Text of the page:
Peanut Artwork as Shamanistic Symbolism
At first consideration a peanut may seem to be a boring plant. It is widely available today, it is not complicated to grow, process, or eat, it does not look particularly interesting, and its taste is mild. However, through examining the botany and history of the peanut, we may find something mysterious, even magical about the seemingly average legume. Studying the plant’s behavior as well as the context and depiction of the peanut in Moche art will lead us to see that the peanut deserves a place among the culturally significant and shamanistic flora of the ancient Americas alongside corn, chili peppers, chocolate and peyote.
Peanuts are a native legume of South America and are now grown in warm and temperate climates around the world[i]. The first archaeological evidence pointing to the domestication of peanuts was discovered in Northern Peru, and the findings and analysis were published in 2007[ii]. The article dates the oldest domesticated peanut plants to around 7,600 years ago, or 5600 B.C.E. This time period is well before the Moche culture that we are considering in the analysis of peanut art, but shows us that the crop had a very long history in the area by the time the Moche came into being.
The way that peanuts grow is somewhat strange. Generally plants will grow up out of the ground, flower, and then their flowers will turn into fruit, or fall off. In the peanut plant’s case, after flowering, the flowers will instead bend their stems, or pegs, down to the earth and start growing back down into the soil. Their fruits will mingle with their roots, forming a circle out of the entire plant. Underground the flowers will turn into pods, in which the seeds (peanuts) will grow. The nuts can then be harvested, though if they are left underground too long the shells will rot[iii]. The peanut is an entirely self-pollinating plant[iv], and the process by which it grows guarantees that its seeds will be returned to the soil. It is entirely self-sufficient, and will only be interrupted or changed through outside forces such as cross-pollination from bees or domestication and crossbreeding from humans. We will soon see how all of these natural, botanical factors will relate to the ancient American, shamanistic viewpoint of the Moche people.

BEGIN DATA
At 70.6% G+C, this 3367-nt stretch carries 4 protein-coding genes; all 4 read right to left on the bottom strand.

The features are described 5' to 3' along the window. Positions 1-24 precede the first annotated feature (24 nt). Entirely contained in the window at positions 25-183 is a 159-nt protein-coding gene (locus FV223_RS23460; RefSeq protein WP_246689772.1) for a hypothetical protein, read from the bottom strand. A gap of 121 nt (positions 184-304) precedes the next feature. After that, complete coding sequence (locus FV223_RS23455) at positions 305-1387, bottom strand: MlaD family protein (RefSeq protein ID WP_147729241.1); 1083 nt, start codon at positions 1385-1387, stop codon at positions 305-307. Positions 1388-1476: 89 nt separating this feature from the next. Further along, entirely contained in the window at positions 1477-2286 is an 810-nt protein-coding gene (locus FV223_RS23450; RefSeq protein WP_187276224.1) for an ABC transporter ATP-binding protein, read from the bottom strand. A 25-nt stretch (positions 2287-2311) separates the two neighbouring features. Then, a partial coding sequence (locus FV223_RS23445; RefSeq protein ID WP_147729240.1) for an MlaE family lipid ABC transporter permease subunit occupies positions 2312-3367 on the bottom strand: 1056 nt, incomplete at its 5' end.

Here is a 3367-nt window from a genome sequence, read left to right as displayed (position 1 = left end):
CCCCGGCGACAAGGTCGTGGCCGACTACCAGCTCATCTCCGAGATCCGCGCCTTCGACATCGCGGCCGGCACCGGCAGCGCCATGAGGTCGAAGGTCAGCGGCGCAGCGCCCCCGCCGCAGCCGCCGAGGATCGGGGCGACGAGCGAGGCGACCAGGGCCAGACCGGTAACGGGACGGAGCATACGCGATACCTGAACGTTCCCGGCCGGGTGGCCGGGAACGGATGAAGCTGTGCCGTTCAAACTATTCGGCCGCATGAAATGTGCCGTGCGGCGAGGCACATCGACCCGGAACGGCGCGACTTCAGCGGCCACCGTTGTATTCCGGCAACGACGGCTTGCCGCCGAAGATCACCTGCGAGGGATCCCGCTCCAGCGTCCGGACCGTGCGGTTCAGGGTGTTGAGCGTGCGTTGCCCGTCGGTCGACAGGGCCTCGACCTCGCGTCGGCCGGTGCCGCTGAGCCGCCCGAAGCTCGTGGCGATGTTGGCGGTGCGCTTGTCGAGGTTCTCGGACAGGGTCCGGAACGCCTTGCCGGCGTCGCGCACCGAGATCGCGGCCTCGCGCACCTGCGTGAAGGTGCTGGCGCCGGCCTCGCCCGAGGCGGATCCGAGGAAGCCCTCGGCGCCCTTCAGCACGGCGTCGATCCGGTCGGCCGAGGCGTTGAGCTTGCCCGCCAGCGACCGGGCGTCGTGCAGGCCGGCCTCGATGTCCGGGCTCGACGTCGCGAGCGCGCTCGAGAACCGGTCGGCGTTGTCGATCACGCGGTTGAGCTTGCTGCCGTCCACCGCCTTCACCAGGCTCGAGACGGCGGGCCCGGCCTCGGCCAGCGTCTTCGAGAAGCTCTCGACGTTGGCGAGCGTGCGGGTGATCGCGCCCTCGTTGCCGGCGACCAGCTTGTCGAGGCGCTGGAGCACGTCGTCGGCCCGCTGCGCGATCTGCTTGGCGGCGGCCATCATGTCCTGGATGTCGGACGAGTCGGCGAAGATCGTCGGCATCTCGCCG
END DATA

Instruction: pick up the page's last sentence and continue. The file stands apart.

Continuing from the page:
First we must clarify that a “shamanistic viewpoint” is one that generally relates to respect and reverence for nature. Shamanism is not necessarily a religious practice, but primarily a method of healing. Visions may be seen as a glimpse into reality, as opposed to seeing “heaven” or “hell” or hallucinating. Shamanism incorporates the entire natural and visionary world into one sense of reality and life. Common themes that arise in shamanism may be the mysterious behaviors of plants and animals at night and a duality among plants or animals that represent the world as we see it and the world seen in visions. This visionary world may be referred to as an “underworld” because often visions will give the beholder a sense that everything has been flipped upside-down, as if they are underground. These two ideas can form into the idea of something unseen being hidden inside something else: mystery and duality in one. Furthermore, the circle is a recurring theme in shamanism; it relates to two things coming into one, like the circle of the dark and light of the night and day.[v]